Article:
One L(ove)

April 12, 2009

Seventy Easter Sundays Ago

Filed under: Uncategorized — galileehitchhiker @ 10:32 am
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70 Easter Sundays ago, the great contralto Marian Anderson sang on the steps of the Lincoln Memorial. 75,000 people were in attendance, including senators and Supreme Court justices. The Roosevelts had arranged the open-air concert after the Daughters of the American Revolution refused to allow Anderson to sing at the Constitution Hall due to the color of her skin. Alex Ross, in his article “Voice of the Century” which appears in the April 13th edition of The New Yorker, quotes Martin Luther King, Jr. (who was ten when Anderson sang on the steps of the Lincoln Memorial) as saying about the event: “She sang as never before, with tears in her eyes. When the words of ‘America’ and ‘Nobody Knows de Trouble I Seen’ rang out over that great gathering, there was a hush on the sea of uplifted faces, black and white, and a new baptism of liberty, equality, and fraternity. That was a touching tribute, but Miss Anderson may not as yet spend the night in any good hotel in America.” 70 Easter Sundays ago marked not only the greatest moment in Anderson’s career, but also marked one of the defining moments in our country’s social history — where a beautiful voice united a crowd of all kinds of color to show the absurdity of racism. 

Currently listening to: Beirut – The Flying Club Cup

Recently watched: John Cassavetes’ Shadows; Albert Lamorisse’s The Red Balloon; Stanley Kubrick’s Full Metal Jacket; Susanne Bier’s After the Wedding; Adrian Lyne’s Jacob’s Ladder; Andrew Wagner’s Starting Out in the Evening; George Sluizer’s The Vanishing; Ken Loach’s The Wind That Shakes the Barley; Robert Bresson’s Au hasard Balthazar; Erik Skjoldbjærg’s Insomnia


January 10, 2009

The Yassa and Bankruptcy

Filed under: Uncategorized — galileehitchhiker @ 8:05 pm
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Genghis Khan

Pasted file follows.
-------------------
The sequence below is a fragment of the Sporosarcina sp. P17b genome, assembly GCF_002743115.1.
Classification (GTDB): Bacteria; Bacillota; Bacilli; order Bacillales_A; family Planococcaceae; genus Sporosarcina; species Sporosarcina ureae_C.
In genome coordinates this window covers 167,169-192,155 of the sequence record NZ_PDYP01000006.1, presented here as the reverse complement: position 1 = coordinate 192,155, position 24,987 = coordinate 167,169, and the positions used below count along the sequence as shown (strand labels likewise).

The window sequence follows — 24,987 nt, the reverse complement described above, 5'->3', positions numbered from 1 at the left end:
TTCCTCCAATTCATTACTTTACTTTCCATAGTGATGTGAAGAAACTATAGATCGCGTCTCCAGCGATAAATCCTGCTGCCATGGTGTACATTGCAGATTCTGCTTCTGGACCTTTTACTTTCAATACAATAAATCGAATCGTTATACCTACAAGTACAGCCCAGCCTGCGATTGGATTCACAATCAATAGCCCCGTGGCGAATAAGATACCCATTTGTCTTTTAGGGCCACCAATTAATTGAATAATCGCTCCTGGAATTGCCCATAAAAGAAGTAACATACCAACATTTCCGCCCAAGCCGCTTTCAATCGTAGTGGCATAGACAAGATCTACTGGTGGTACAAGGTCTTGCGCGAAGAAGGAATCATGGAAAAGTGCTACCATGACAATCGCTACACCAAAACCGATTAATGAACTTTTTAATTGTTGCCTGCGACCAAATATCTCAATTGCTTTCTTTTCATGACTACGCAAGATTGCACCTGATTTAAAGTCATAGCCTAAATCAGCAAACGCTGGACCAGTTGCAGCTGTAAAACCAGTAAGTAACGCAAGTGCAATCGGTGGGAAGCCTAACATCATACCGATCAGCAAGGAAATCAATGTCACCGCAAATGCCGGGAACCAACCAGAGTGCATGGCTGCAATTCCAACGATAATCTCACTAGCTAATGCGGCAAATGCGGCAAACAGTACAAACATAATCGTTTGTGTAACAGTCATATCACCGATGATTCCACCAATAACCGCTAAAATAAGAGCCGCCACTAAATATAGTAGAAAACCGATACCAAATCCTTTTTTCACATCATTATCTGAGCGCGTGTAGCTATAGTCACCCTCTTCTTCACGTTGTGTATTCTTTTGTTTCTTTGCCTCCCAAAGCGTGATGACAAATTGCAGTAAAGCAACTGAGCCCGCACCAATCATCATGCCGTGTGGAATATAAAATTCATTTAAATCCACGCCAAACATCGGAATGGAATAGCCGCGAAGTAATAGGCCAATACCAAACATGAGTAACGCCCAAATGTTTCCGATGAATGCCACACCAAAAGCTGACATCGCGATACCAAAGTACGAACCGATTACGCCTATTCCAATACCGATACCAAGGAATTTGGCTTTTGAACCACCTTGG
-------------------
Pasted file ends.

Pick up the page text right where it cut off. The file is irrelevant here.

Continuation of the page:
Genghis Khan

I’ve recently become interested in bankruptcy law. I guess it came while updating and reading some excerpts from Professor Resnick‘s Collier volumes that are in one of the libraries in the firm. I guess it also came when I found out that one of the attorneys in the law firm I work in is going to be teaching at Hofstra this semester on debtor and creditor rights. Feeling a little pressure within me to narrow down my interests and figuring out what field in law I want to adopt when I graduate, I became curious about bankruptcy law in the United States and started googling some information about it. I came upon this Web site about Yassa, which is a secret code of law created by Genghis Khan, the founder of the Mongolian Empire. The Web site contains some excerpts from historians about the Yassa. One of them I found particularly interesting. It is that of the famous 14th/15th century Egyptian historian al-Maqrizi, who, knowing that the task of analyzing the Yassa would be too great since no copies of it were made available (since it was a secret yet the principal law of the land), made a list of what the Yassa entailed:

1. An adulterer is to be put to death without any regard as to whether he is married or not.

2. Whoever is guilty of sodomy is also to be put to death.

3. Whoever intentionally lies, or practices sorcery, or spies upon the behavior of others, or intervenes between the two parties in a quarrel to help the one against the other is also to be put to death.

4. Whoever urinates into water or ashes is also to be put to death.

5. Whoever takes goods (on credit) and becomes bankrupt, then again takes goods and again becomes bankrupt, then takes goods again and yet again becomes bankrupt is to be put to death after the third time.

6. Whoever gives food or clothing to a captive without the permission of his captor is to be put to death.

7. Whoever finds a runaway slave or captive and does not return him to the person to whom he belongs is to be put to death.

8. When an animal is to be eaten, its feet must be tied, its belly ripped open and its heart squeezed in the hand until the animal dies; then its meat may be eaten; but if anyone slaughter an animal after the Mohammedan fashion, he is to be himself slaughtered.

9. If in battle, during an attack or a retreat, anyone let fall his pack, or bow, or any luggage, the man behind him must alight and return the thing fallen to its owner; if he does not so alight and return the thing fallen, he is to be put to death.

10. Chingis Khan decided that no taxes or duties should be imposed upon fakirs, religious devotees, lawyers, physicians, scholars, people who devote themselves to prayer and asceticism, muezzins and those who wash the bodies of the dead.